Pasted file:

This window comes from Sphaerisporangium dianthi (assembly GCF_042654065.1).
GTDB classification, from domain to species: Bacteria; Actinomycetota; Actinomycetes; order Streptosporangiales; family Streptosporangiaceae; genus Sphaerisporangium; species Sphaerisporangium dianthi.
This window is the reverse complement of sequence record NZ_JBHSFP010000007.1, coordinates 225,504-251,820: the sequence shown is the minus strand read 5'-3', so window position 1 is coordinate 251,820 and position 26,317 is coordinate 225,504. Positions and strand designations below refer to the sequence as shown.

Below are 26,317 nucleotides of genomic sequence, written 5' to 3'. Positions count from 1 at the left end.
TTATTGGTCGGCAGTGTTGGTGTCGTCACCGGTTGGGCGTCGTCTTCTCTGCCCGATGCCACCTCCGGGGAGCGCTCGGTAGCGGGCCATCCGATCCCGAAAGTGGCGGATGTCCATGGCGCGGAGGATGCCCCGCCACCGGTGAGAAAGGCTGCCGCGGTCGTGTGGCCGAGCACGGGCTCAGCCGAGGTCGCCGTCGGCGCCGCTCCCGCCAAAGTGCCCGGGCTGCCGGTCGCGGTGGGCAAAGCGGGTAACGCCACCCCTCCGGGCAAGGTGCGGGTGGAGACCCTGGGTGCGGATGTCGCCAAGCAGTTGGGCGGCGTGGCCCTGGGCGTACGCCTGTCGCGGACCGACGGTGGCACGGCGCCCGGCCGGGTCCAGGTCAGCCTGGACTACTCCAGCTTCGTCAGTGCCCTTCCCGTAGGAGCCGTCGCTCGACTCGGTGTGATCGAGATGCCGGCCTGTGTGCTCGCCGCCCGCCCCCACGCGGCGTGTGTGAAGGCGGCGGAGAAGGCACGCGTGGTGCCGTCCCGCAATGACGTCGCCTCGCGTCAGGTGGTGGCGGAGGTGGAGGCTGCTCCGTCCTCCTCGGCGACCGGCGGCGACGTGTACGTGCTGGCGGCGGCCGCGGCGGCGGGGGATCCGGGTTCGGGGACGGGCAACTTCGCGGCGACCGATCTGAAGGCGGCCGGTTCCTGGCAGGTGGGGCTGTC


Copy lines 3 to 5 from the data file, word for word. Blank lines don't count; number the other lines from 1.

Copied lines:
This window is the reverse complement of sequence record NZ_JBHSFP010000007.1, coordinates 225,504-251,820: the sequence shown is the minus strand read 5'-3', so window position 1 is coordinate 251,820 and position 26,317 is coordinate 225,504. Positions and strand designations below refer to the sequence as shown.

Below are 26,317 nucleotides of genomic sequence, written 5' to 3'. Positions count from 1 at the left end.
TTATTGGTCGGCAGTGTTGGTGTCGTCACCGGTTGGGCGTCGTCTTCTCTGCCCGATGCCACCTCCGGGGAGCGCTCGGTAGCGGGCCATCCGATCCCGAAAGTGGCGGATGTCCATGGCGCGGAGGATGCCCCGCCACCGGTGAGAAAGGCTGCCGCGGTCGTGTGGCCGAGCACGGGCTCAGCCGAGGTCGCCGTCGGCGCCGCTCCCGCCAAAGTGCCCGGGCTGCCGGTCGCGGTGGGCAAAGCGGGTAACGCCACCCCTCCGGGCAAGGTGCGGGTGGAGACCCTGGGTGCGGATGTCGCCAAGCAGTTGGGCGGCGTGGCCCTGGGCGTACGCCTGTCGCGGACCGACGGTGGCACGGCGCCCGGCCGGGTCCAGGTCAGCCTGGACTACTCCAGCTTCGTCAGTGCCCTTCCCGTAGGAGCCGTCGCTCGACTCGGTGTGATCGAGATGCCGGCCTGTGTGCTCGCCGCCCGCCCCCACGCGGCGTGTGTGAAGGCGGCGGAGAAGGCACGCGTGGTGCCGTCCCGCAATGACGTCGCCTCGCGTCAGGTGGTGGCGGAGGTGGAGGCTGCTCCGTCCTCCTCGGCGACCGGCGGCGACGTGTACGTGCTGGCGGCGGCCGCGGCGGCGGGGGATCCGGGTTCGGGGACGGGCAACTTCGCGGCGACCGATCTGAAGGCGGCCGGTTCCTGGCAGGTGGGGCTGTC